Funds from this grant provide two years of continued support to the Reservoirs and Fluxes community of the Deep Carbon Observatory (DCO). Questions about quantities and movements of deep carbon are fundamental to the DCO. How much carbon do the core, mantle, and deeper crust contain? Where is it? What mechanisms move carbon within and across Earth’s layers, and what are the rates of these movements? Deep carbon’s movements are also consequential for humanity, as when deep carbon erupts to the surface through volcanoes, or seeps out of the seafloor as hydrocarbons, or belches out when tectonic plates slip across one another, contributing to tsunamis. Now numbering more than 110 members, the Reservoirs and Fluxes community has matured into a set of networks addressing these and other questions, including mysteries of carbon’s most precious form, diamonds. Over the next two years, this international scientific network will focus on making important discoveries across five areas: the degassing of deep carbon through volcanoes; the degassing of deep carbon through tectonic and other diffuse processes; the origin, age, and depth of diamonds and the mineral inclusions within them; the fluid dynamics of carbon transport in volcanoes, and the global circulation of carbon between Earth’s surface and core; and the chemical forms, mineral hosts, and reactions of carbons moving between reservoirs.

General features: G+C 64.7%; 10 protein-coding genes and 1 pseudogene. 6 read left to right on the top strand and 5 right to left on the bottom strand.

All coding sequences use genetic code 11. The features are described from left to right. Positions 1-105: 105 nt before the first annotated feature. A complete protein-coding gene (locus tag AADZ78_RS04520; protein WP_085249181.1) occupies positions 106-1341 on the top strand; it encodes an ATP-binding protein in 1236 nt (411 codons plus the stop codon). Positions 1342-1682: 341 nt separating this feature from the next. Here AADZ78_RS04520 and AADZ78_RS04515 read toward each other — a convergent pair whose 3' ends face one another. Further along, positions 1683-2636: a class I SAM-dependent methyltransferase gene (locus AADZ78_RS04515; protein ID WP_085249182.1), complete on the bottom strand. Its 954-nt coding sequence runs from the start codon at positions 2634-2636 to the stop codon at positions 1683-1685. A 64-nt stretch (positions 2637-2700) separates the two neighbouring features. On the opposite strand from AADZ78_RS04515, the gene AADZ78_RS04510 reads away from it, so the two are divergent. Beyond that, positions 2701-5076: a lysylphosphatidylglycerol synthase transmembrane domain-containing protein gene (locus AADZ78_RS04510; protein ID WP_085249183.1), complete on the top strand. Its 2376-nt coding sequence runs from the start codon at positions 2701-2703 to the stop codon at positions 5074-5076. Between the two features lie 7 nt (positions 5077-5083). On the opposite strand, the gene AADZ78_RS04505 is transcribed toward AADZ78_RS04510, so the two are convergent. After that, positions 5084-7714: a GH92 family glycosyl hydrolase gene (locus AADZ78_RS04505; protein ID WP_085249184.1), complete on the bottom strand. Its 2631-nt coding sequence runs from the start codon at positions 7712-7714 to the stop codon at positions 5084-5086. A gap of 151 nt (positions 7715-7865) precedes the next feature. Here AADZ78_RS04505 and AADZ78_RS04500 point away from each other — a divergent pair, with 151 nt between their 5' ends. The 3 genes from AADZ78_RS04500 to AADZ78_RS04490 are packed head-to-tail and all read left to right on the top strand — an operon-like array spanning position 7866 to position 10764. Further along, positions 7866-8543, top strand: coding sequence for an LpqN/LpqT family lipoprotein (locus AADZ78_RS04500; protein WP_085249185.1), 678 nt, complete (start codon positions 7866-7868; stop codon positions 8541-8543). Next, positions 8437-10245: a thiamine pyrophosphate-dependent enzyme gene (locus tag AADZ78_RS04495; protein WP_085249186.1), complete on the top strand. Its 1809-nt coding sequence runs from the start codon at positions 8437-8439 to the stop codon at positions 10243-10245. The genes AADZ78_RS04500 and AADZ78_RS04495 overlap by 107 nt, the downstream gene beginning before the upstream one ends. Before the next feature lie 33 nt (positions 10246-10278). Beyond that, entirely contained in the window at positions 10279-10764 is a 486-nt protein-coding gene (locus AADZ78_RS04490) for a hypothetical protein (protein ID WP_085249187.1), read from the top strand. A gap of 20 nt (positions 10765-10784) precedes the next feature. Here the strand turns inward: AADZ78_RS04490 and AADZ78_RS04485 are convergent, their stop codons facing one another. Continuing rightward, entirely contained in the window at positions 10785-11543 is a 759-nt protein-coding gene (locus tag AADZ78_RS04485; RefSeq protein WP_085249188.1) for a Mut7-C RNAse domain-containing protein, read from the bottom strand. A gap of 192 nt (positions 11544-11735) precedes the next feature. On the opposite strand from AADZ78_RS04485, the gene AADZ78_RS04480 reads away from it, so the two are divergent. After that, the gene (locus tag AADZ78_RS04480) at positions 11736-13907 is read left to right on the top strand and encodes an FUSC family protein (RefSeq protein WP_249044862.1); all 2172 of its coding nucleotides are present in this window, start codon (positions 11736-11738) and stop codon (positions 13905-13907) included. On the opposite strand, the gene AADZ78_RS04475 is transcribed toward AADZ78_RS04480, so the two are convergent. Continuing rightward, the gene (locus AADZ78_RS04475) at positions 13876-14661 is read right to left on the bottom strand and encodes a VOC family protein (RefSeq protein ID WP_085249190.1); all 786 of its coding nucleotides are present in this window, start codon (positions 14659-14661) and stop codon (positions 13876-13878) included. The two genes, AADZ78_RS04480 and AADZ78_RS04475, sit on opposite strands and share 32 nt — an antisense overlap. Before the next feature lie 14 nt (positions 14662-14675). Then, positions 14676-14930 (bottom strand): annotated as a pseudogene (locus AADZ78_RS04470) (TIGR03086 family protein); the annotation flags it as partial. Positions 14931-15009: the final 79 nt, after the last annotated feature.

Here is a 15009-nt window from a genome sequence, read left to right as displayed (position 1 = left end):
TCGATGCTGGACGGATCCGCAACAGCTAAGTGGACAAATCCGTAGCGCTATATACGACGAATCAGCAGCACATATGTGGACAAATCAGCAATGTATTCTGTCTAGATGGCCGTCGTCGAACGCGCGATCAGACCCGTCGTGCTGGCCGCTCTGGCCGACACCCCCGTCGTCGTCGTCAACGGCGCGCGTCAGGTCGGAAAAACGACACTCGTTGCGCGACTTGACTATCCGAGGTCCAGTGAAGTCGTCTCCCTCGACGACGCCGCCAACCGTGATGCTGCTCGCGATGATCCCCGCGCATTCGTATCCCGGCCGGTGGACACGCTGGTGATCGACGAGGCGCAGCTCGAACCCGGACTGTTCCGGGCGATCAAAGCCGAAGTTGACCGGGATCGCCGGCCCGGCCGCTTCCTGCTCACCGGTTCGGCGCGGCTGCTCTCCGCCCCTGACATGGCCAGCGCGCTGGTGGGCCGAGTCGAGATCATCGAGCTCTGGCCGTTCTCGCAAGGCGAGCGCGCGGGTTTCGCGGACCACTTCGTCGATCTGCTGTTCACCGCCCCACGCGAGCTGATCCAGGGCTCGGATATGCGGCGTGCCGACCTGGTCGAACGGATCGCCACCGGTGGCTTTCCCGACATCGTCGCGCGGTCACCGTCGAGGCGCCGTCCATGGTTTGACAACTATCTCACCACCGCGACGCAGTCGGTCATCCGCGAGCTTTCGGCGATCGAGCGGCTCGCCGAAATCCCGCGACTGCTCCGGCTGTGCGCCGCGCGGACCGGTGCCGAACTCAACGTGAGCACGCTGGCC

Supported activities include the establishment of the first global network for direct measurement of Cox flux, production of a database on eruptions and volcanic gases, the construction of an international reference collection of diamonds for research, and the development of new geodynamic models of deep carbon circulation.